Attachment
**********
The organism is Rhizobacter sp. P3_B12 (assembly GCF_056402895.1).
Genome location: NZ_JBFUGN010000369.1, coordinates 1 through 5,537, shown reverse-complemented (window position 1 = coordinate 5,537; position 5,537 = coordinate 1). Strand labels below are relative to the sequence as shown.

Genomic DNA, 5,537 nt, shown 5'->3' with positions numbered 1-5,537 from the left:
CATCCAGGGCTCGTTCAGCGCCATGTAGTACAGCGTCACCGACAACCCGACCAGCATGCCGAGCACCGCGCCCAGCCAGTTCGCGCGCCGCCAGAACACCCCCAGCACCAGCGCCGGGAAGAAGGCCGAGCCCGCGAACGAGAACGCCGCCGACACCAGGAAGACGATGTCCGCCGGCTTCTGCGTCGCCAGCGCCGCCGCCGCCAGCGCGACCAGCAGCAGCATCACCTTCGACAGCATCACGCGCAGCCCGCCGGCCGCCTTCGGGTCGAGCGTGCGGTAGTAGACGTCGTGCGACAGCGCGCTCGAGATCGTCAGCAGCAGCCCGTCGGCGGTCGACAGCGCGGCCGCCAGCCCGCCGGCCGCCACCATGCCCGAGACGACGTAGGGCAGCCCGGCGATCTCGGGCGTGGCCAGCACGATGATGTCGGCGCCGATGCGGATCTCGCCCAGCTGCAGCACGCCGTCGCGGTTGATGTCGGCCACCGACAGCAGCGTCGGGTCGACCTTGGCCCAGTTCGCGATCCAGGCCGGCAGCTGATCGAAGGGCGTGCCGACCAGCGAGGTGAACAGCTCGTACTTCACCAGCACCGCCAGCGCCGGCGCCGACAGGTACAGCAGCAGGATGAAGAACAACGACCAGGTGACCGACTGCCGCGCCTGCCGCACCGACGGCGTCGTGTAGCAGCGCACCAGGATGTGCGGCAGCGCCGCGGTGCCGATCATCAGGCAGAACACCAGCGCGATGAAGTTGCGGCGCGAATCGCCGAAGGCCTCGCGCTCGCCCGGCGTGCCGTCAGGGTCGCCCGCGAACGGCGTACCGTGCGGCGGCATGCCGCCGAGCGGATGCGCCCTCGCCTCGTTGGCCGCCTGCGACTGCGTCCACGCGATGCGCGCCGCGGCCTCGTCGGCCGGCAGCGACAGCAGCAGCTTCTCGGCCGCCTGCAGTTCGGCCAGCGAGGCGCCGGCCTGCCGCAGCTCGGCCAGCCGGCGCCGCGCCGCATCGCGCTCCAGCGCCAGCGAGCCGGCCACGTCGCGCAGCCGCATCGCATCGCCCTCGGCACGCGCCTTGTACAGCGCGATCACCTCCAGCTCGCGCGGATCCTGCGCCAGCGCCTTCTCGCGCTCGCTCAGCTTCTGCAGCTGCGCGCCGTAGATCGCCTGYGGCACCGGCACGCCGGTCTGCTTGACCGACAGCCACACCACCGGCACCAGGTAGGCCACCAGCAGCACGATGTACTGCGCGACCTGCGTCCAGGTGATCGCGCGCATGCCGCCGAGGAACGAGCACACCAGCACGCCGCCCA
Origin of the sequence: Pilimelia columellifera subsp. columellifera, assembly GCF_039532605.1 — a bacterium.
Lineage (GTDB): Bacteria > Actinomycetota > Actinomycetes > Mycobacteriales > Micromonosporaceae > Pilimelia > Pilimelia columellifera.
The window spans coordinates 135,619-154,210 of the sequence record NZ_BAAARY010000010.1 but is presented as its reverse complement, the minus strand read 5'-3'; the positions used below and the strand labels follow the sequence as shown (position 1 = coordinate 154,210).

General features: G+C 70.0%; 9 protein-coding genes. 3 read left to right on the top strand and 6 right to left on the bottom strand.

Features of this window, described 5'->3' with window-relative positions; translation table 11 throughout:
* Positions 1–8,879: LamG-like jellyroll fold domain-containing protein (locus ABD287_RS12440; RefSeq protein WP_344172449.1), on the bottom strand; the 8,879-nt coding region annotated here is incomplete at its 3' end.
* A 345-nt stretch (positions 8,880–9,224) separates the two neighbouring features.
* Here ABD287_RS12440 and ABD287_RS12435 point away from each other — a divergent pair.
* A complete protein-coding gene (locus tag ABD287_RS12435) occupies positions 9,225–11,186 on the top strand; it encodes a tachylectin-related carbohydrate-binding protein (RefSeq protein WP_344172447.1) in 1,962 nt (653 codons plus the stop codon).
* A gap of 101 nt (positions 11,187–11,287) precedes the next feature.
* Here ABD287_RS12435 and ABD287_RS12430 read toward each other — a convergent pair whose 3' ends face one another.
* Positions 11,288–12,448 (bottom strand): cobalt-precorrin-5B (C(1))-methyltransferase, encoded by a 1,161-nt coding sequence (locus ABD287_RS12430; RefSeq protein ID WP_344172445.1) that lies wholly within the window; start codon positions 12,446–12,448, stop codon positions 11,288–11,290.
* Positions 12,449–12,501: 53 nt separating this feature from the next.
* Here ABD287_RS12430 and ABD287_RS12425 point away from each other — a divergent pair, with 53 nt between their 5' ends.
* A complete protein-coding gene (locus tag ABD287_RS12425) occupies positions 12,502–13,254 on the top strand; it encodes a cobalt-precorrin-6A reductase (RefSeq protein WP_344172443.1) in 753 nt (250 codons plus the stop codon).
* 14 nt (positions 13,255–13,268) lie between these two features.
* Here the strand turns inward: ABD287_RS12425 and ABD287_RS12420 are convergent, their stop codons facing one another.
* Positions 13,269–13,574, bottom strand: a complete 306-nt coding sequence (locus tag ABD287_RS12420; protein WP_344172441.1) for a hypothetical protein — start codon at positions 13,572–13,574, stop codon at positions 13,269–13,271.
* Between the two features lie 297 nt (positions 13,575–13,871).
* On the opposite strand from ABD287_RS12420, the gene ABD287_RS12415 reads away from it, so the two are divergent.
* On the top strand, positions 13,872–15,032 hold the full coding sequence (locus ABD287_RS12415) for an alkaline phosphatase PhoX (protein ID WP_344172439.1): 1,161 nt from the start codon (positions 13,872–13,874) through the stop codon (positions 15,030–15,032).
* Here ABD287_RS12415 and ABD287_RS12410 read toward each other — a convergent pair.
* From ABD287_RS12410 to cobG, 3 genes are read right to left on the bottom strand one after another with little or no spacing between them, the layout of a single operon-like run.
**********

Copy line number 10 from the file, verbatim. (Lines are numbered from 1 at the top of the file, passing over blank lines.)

* Positions 1–8,879: LamG-like jellyroll fold domain-containing protein (locus ABD287_RS12440; RefSeq protein WP_344172449.1), on the bottom strand; the 8,879-nt coding region annotated here is incomplete at its 3' end.